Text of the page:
A second line of investigation that has prompted new thinking is the recognition that clock genes can also play nonclocklike roles. Perhaps most unexpected was the discovery in Drosophila that cocaine sensitivity ("drug craving") was eliminated in flies mutant for the period, clock, cycle, or doubletime genes (10). A related phenomenon has been observed in mammals (11), and both cases appear to involve clock genes in tissues outside the central pacemaker structures. Mutations in clock genes have also been implicated in carcinogenesis, because they can increase the probability of mice developing cancerous tumors (12).

Clock Mutations and Metabolic Syndrome

Given the discovery of autonomous circadian oscillators in many mammalian tissues, including those involved in energy metabolism, and the recognition of new and unforeseen roles for clock genes, it is perhaps not surprising that Bass and colleagues have recently reported that mice carrying the Clock gene mutation display metabolic disorders (13). This is an interesting discovery that takes on added importance in the context of other recent studies in humans and animal models on the role of sleep and wakefulness in the regulation of body weight, food preference, and metabolism.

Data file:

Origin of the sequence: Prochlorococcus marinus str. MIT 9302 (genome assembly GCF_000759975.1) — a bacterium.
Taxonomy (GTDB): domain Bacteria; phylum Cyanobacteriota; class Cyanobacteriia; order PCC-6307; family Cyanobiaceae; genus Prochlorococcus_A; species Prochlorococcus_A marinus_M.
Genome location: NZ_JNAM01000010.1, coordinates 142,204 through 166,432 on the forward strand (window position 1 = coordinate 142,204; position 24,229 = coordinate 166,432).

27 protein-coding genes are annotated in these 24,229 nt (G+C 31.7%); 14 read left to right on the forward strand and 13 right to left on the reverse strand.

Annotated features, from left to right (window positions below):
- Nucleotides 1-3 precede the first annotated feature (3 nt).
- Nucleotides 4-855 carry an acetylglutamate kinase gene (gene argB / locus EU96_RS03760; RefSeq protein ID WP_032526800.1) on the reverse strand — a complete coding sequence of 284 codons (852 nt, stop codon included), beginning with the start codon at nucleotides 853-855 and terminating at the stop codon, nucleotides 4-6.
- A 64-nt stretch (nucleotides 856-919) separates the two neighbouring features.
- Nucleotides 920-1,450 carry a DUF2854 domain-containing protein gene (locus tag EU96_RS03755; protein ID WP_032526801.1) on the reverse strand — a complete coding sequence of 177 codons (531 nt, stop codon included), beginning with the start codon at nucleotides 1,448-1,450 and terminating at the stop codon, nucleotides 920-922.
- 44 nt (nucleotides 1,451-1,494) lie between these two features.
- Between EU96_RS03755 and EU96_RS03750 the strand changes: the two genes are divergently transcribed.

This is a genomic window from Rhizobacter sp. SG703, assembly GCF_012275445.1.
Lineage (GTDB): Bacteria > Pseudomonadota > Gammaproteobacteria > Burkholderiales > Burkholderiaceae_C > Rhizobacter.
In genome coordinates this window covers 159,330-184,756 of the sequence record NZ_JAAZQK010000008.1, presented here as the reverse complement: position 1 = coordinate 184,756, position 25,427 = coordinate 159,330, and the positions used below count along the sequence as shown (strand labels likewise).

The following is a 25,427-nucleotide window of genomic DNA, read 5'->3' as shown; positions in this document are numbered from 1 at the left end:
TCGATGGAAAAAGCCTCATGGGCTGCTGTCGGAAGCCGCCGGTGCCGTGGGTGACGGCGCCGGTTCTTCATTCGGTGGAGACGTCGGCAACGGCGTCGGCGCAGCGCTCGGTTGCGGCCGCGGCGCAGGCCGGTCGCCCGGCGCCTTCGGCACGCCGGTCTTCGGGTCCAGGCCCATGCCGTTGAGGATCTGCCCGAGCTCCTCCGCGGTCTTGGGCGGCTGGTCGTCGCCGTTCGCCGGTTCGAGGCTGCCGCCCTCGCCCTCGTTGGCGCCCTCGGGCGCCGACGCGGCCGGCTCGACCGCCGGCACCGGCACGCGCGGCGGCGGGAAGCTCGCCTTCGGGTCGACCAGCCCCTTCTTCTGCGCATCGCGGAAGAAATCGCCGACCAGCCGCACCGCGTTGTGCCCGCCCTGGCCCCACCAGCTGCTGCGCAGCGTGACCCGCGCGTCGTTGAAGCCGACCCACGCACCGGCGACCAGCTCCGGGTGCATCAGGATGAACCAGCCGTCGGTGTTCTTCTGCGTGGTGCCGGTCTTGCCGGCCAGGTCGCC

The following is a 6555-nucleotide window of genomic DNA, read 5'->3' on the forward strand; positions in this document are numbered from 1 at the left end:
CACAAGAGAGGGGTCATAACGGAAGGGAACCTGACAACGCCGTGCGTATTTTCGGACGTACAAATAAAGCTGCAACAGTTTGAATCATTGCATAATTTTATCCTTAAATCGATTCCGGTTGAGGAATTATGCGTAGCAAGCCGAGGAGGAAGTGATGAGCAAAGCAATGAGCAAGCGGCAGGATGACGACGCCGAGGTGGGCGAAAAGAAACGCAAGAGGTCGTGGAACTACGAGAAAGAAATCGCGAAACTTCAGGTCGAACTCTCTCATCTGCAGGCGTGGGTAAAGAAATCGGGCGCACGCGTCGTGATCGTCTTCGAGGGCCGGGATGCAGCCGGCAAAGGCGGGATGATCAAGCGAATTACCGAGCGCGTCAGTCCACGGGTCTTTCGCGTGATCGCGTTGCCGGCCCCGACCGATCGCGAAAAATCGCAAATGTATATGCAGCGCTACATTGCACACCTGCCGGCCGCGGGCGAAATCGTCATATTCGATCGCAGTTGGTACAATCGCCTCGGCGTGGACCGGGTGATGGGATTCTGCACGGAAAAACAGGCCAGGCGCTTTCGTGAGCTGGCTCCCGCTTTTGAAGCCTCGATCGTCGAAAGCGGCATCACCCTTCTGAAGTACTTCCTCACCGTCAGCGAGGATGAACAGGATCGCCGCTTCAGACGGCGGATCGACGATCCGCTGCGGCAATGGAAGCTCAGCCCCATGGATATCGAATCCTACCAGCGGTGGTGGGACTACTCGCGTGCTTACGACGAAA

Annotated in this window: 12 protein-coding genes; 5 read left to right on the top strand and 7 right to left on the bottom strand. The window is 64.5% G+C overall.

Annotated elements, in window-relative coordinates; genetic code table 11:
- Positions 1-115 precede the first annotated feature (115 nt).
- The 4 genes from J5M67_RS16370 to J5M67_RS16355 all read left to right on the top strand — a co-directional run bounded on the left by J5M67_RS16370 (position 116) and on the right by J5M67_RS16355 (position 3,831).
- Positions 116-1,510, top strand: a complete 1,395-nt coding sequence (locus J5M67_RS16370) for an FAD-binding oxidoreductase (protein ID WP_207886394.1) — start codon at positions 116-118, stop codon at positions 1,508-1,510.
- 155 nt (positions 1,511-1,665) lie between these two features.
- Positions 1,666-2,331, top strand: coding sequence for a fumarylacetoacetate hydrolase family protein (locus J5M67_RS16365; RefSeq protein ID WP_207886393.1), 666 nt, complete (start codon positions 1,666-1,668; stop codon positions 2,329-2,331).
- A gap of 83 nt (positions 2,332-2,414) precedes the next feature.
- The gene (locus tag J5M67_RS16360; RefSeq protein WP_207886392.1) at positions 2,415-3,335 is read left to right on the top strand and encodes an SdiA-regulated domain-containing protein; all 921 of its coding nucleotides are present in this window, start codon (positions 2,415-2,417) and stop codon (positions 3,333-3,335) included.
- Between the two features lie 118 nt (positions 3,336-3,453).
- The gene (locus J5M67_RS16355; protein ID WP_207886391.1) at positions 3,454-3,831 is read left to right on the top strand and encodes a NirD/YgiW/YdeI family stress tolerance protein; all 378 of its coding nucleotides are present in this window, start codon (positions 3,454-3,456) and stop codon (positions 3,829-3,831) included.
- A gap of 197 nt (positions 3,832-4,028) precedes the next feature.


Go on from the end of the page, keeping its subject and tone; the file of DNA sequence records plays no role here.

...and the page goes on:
Bass and coinvestigators compared weight gain and metabolic indices in wild-type mice and those carrying a mutation of the Clock gene. The CLOCK transcription factor is a key component of the molecular circadian rhythm within SCN neurons. In constant darkness, Clock mutant mice exhibit unstable or long circadian periods, with activity often becoming arrhythmic over time (14). Clock mice also exhibit sloppy activity rhythms when exposed to light:dark cycles. Unlike wild-type animals that restrict most of their locomotor activity to the dark, Clock mutant mice exhibit increases in daytime activity and indistinct onsets of locomotor activity at dusk. Although most behavioral activity in Clock mice remains nocturnal, there is a significant increase in the amount of food intake during the daytime, leading to a nearly complete disappearance of the food-intake rhythm (Fig. 1). Associated with the loss of the feeding rhythm, Clock mutants exhibit weight gain that is modest when they are fed regular food but that becomes pronounced when they are fed high-fat food (Fig. 2). The weight gain is associated with an increase in food intake. Interestingly, the mRNAs of the regulatory peptides orexin, ghrelin, and CART (cocaine and amphetamine-regulated transcript) are present at lower than usual concentrations, and their rhythmicity is damped or absent. Clock mutant mice exhibit a breakdown in weight regulation. They exhibit hyperleptinemia (higher than usual serum concentrations of leptin), hyperlipidemia, hepatic steatosis (a condition in which fat droplets accumulate within liver cells), hyperglycemia, and hypoinsulinemia--in short, metabolic syndrome (see "Greasing Aging's Downward Slide"). It is not yet certain where the Clock mutation is exerting its effects. Alterations of circadian rhythmicity within the SCN could affect the function of tissues rhythmically regulated by the SCN. Alternatively, the presence of local oscillators within peripheral tissues and non-SCN brain regions raises the possibility of more regional action of the Clock mutation on body-weight regulation. Still another possibility, as discussed below, is that the effects of the Clock mutation are indirect, through alterations in the sleep-wake cycle.